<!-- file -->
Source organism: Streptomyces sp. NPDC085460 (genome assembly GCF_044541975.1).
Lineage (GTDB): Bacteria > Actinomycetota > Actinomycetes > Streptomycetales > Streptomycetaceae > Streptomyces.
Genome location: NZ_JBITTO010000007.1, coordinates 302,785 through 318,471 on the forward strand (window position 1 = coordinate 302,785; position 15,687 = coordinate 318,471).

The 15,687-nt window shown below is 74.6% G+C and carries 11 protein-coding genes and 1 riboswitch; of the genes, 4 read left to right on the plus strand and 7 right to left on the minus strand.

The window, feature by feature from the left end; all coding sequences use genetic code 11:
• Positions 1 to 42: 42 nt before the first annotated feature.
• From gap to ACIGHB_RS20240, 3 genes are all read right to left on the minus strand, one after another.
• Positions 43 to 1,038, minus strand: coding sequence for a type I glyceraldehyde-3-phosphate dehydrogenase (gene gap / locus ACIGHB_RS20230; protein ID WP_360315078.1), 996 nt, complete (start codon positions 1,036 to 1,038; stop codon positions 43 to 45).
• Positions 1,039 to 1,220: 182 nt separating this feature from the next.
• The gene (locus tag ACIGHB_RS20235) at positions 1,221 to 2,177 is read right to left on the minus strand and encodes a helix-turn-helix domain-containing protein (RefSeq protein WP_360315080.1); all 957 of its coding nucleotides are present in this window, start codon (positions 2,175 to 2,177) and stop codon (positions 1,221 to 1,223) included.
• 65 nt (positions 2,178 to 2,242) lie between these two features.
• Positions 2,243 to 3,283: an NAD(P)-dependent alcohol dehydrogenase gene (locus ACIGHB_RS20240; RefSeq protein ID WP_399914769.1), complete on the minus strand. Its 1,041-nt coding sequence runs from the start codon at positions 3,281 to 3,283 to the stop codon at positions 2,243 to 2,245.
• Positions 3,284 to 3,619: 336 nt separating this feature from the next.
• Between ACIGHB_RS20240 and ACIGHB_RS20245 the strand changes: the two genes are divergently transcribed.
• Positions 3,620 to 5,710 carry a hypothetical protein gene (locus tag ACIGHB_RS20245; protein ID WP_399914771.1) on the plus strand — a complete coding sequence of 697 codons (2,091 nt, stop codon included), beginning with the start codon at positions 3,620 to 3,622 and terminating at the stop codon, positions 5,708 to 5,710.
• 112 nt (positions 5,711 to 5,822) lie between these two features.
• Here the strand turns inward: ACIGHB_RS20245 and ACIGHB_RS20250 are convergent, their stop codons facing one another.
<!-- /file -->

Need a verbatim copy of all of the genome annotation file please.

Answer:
Source organism: Streptomyces sp. NPDC085460 (genome assembly GCF_044541975.1).
Lineage (GTDB): Bacteria > Actinomycetota > Actinomycetes > Streptomycetales > Streptomycetaceae > Streptomyces.
Genome location: NZ_JBITTO010000007.1, coordinates 302,785 through 318,471 on the forward strand (window position 1 = coordinate 302,785; position 15,687 = coordinate 318,471).

The 15,687-nt window shown below is 74.6% G+C and carries 11 protein-coding genes and 1 riboswitch; of the genes, 4 read left to right on the plus strand and 7 right to left on the minus strand.

The window, feature by feature from the left end; all coding sequences use genetic code 11:
• Positions 1 to 42: 42 nt before the first annotated feature.
• From gap to ACIGHB_RS20240, 3 genes are all read right to left on the minus strand, one after another.
• Positions 43 to 1,038, minus strand: coding sequence for a type I glyceraldehyde-3-phosphate dehydrogenase (gene gap / locus ACIGHB_RS20230; protein ID WP_360315078.1), 996 nt, complete (start codon positions 1,036 to 1,038; stop codon positions 43 to 45).
• Positions 1,039 to 1,220: 182 nt separating this feature from the next.
• The gene (locus tag ACIGHB_RS20235) at positions 1,221 to 2,177 is read right to left on the minus strand and encodes a helix-turn-helix domain-containing protein (RefSeq protein WP_360315080.1); all 957 of its coding nucleotides are present in this window, start codon (positions 2,175 to 2,177) and stop codon (positions 1,221 to 1,223) included.
• 65 nt (positions 2,178 to 2,242) lie between these two features.
• Positions 2,243 to 3,283: an NAD(P)-dependent alcohol dehydrogenase gene (locus ACIGHB_RS20240; RefSeq protein ID WP_399914769.1), complete on the minus strand. Its 1,041-nt coding sequence runs from the start codon at positions 3,281 to 3,283 to the stop codon at positions 2,243 to 2,245.
• Positions 3,284 to 3,619: 336 nt separating this feature from the next.
• Between ACIGHB_RS20240 and ACIGHB_RS20245 the strand changes: the two genes are divergently transcribed.
• Positions 3,620 to 5,710 carry a hypothetical protein gene (locus tag ACIGHB_RS20245; protein ID WP_399914771.1) on the plus strand — a complete coding sequence of 697 codons (2,091 nt, stop codon included), beginning with the start codon at positions 3,620 to 3,622 and terminating at the stop codon, positions 5,708 to 5,710.
• 112 nt (positions 5,711 to 5,822) lie between these two features.
• Here the strand turns inward: ACIGHB_RS20245 and ACIGHB_RS20250 are convergent, their stop codons facing one another.